I was lucky enough to attend the API Strategy and Practice Conference this week in NYC and was struck by the wide diversity of attendees. Sure, I expected to see the young guns heading up the industry’s hot new companies, but US Postal Service? Walgreens? AT&T? Target? An even bigger surprise was how relevant and interesting all of the discussions were. But it was obvious there is still the same old gap between the enterprise and the start-up that we have come to expect. For as long as I’ve been in the industry, the difference has always been around governance and process vs rapid innovation. Most large companies attempt innovation programs to find and nurture new ideas, but few take that innovation all the way to their production environments without putting them into the assembly line of Process. In fact, many of the large enterprises miss the point entirely by putting governance around their innovation programs.
And I have to ask… is that a Bad Thing? I have worked in both environments, usually because the start-ups I go to get acquired by larger companies, and there are downsides and upsides to both. What was different about the last couple of days is this: all of the technologists at this conference were there with innovation in mind. They are at the forefront of what has been dubbed the API Revolution and they are all doing compelling things with this technology, even the Big Companies. But the Big Companies have different external pressures. They are driven by the demands of their customers, who insist on reliability and quality above speed and creativity. Laura Merling, VP Ecosystems and Solutions at AT&T, kicked off the conference with a discussion about governance and then proceeded to run through slides that showed an API development process that was larger than most of the companies in the room. But that’s her reality – AT&T can’t ‘play’; their audience isn’t as forgiving (and hey, most of us are their audience and I definitely don’t want them screwing around with the backbone I rely on).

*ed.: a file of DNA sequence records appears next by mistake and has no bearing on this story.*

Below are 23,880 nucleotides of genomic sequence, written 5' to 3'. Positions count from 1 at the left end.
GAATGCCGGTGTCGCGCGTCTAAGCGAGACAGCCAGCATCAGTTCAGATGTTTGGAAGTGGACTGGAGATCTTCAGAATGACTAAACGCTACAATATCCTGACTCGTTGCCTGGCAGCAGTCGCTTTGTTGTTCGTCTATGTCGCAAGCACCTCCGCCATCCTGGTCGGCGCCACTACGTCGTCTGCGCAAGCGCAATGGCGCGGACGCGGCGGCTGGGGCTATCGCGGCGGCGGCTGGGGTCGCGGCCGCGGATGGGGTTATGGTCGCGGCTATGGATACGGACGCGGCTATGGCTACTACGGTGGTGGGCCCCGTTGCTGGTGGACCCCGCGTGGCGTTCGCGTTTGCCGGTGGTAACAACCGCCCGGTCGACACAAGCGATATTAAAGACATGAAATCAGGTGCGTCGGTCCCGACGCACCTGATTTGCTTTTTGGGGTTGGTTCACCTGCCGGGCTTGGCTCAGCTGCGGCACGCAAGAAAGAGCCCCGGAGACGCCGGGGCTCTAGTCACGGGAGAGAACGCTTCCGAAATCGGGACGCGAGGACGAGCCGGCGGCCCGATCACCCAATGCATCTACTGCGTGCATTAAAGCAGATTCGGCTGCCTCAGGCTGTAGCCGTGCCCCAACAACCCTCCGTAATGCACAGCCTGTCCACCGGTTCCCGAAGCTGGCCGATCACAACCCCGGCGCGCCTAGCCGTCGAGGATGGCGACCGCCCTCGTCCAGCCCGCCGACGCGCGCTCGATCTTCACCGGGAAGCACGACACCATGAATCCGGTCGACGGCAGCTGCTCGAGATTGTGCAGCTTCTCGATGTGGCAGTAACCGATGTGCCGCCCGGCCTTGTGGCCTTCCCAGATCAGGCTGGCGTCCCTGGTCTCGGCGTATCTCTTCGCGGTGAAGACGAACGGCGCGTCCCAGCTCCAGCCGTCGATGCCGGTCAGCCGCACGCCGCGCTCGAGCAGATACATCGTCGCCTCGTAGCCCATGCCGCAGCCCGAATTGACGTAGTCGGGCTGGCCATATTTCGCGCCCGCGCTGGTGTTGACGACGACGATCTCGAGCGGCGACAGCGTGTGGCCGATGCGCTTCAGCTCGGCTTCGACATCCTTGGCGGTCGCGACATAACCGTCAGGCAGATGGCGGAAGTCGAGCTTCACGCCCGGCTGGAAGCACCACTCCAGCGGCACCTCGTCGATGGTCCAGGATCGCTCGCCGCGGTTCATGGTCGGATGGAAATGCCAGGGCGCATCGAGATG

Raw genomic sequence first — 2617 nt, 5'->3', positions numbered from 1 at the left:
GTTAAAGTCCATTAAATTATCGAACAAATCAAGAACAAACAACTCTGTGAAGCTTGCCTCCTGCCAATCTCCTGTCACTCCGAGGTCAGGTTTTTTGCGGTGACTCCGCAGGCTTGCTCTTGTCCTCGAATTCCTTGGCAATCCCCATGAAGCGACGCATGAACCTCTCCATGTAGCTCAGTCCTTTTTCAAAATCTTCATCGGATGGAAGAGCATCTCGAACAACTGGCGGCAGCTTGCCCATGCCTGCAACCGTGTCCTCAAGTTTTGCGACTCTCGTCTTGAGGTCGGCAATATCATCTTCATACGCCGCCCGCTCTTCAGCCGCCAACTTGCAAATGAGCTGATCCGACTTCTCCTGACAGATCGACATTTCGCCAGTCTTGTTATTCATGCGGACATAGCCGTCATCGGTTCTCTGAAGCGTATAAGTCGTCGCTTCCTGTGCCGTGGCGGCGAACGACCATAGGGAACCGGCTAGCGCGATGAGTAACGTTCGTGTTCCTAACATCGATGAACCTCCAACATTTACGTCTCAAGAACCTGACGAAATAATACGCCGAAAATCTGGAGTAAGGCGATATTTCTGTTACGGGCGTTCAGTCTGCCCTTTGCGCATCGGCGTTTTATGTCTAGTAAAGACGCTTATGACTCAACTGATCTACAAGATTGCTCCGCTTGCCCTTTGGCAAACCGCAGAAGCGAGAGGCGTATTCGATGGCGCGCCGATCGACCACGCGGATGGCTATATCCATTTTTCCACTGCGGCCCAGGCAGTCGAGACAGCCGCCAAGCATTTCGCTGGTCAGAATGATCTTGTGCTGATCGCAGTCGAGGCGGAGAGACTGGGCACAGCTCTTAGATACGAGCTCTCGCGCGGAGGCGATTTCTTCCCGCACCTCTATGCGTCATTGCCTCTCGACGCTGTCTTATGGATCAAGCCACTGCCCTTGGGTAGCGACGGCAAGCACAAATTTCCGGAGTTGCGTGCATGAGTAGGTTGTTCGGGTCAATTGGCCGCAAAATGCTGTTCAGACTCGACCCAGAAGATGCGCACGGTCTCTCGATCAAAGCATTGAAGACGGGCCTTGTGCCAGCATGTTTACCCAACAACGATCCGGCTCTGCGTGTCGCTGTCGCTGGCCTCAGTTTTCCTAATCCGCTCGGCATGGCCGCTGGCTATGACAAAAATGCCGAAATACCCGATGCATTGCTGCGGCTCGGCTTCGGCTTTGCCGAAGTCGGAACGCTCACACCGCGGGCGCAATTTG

But to Merling’s point, governance does not have to be a dirty word in the API revolution. We see examples every day of APIs that have been widely adopted and now have the power to bring down multiple applications or websites at the same time. Wouldn’t you prefer to have those APIs governed to ensure they are well-designed, well-tested and monitored for performance? I know I would. Alistair Farquharson, CTO of SOA Software also presented about the importance of a governance model, which again spoke to the enterprise reality of a large customer base and the correlating visibility of issues that can arise due to lack of governance.
But as I said in my talk at this same conference, I have never seen the software industry have so much fun as it is right now. Developers can tap into the work of other developers and help each other build applications that are rich, full, and enticing from Day One. We are collaborating and cooperating as never before and the result is Innovation with a capital I. That was absolutely apparent at this conference – the breaks were filled with brainstorming discussions between attendees from different companies and I think we all came home with a million new ideas swirling in our heads.
So, I admit I find myself with a foot in each camp – I want to freely innovate without any more process than scribbling some thoughts on a napkin in a bar but I also want to make sure the industry on a whole doesn’t crash on its head because it has no process and quality controls in place. I have been talking for a while about the importance of ensuring quality in your APIs and not taking risks with your application by adopting unstable third-party APIs (I do carry some Big Company blood in my veins). But I struggle with how to marry the two things: governance and innovation together could make the perfect partners if we could figure out how to combine them.
Here are some ideas for driving creative thought in your organization without losing control:
All in all, this is a very exciting time in the software industry as we reinvent how we design, build, launch, and engage. I hope we can find a way to keep the enthusiasm high while still maintaining a level of quality for the users of our products. Merling’s lesson is one we need to listen to eventually: Governance is not a dirty word… we just have to find the right balance.